EVOCATION – Apocalyptic
When it comes to certain death metal bands, one doesn’t expect radical shifts in terms of tones, aggressive attitude or instituting fresh spices to their style. What gravitates people to groups like Dismember, Obituary, and the like is their unyielding desire to execute their songs and patterns on their own terms – commercial appeal has no affect as preference lies in keeping and sustaining the true believers. Swedish five piece Evocation firmly plant their roots in this same ethos, assaulting the hordes of the underground with their third full length since reassembling.
Apocalyptic contains 10 tracks that feature the well known Swedish raw buzz saw guitar hallmark, the rhythm section who propel incessant hair windmill and neck breaking action on stage and off and savage roars out of Thomas Josefsson that will surely scare the uninitiated and the unwanted. Evocation run at various paces – the opener “Sweet Obsession” begins with a speed guitar/drum passage and then shifts between a mid-tempo harmony-laden groove (in the Stockholm classic tradition) and stop/start lightning finger runs out of guitarists Vesa Kenttakumpu and Marko Palmen. “Infamy” resides in Unleashed mid-tempo land, with drummer Janne K. Boden weaving his double bass and snare/cymbal skills to force another relentless audience participation moment – one I felt multiple times with every playback. The famous devil’s triumvirate chord progression opens “Psychosis Warfare” where Thomas gets the chance to mirror the riff parts in the verses and then sends bone chilling screams through its chorus and a slight death grunt here and there.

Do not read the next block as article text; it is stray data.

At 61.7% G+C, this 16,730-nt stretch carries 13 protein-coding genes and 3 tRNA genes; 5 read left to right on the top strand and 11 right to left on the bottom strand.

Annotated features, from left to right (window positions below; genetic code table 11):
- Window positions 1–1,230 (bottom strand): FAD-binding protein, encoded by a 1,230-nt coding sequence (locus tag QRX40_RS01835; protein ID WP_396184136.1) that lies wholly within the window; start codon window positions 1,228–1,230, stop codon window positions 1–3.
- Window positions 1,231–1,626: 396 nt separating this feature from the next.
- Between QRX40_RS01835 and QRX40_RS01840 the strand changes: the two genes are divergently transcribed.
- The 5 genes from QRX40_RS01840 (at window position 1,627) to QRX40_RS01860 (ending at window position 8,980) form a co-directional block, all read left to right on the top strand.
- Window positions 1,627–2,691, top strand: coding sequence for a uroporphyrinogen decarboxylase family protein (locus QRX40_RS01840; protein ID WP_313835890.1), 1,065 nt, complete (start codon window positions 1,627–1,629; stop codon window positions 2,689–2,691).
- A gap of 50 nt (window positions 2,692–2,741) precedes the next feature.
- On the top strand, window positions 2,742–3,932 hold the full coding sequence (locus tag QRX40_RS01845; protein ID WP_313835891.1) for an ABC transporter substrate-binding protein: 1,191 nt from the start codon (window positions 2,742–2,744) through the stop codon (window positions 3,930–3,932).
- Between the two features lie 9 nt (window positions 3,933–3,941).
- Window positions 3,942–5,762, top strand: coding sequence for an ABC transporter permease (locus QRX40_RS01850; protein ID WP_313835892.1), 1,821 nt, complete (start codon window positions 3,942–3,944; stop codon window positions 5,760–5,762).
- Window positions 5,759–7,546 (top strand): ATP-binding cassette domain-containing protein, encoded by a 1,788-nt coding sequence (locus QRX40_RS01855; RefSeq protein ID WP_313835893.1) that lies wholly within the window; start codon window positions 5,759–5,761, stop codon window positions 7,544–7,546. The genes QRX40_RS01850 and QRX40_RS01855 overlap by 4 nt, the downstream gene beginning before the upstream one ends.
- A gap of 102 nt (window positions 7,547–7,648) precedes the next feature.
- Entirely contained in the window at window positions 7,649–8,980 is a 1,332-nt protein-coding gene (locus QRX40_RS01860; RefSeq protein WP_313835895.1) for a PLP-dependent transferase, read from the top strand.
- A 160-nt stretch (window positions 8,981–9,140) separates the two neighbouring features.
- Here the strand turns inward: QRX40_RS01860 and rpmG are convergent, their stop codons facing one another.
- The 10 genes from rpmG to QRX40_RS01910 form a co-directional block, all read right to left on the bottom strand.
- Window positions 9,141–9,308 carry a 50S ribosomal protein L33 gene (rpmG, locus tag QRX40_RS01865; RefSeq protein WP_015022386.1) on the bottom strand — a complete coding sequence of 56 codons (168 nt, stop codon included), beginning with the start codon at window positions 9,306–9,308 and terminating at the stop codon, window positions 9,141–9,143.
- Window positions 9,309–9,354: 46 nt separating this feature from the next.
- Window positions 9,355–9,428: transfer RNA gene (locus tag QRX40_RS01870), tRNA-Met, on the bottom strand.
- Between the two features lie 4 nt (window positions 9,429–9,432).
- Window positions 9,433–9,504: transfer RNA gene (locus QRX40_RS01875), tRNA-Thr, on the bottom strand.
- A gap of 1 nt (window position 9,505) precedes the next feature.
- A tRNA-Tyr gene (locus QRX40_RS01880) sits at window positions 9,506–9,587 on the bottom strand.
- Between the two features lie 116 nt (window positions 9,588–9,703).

Favorites will change depending on the day, but the blast beat meets war march rhythms of “Murder In Passion” plus the doom meets thrash stomp follow up “It Is All Your Fault” probably rate as two of the best Evocation songs I’ve heard to date. Ideally Evocation would tour year round and have a similar pull in the scene as Grave, Dismember or Unleashed. Gaining a US licensing deal with Metal Blade may increase those chances, as this is honest death metal pulling no punches and emphasizing street level songwriting integrity.
Who says death metal can’t be relevant in 2010?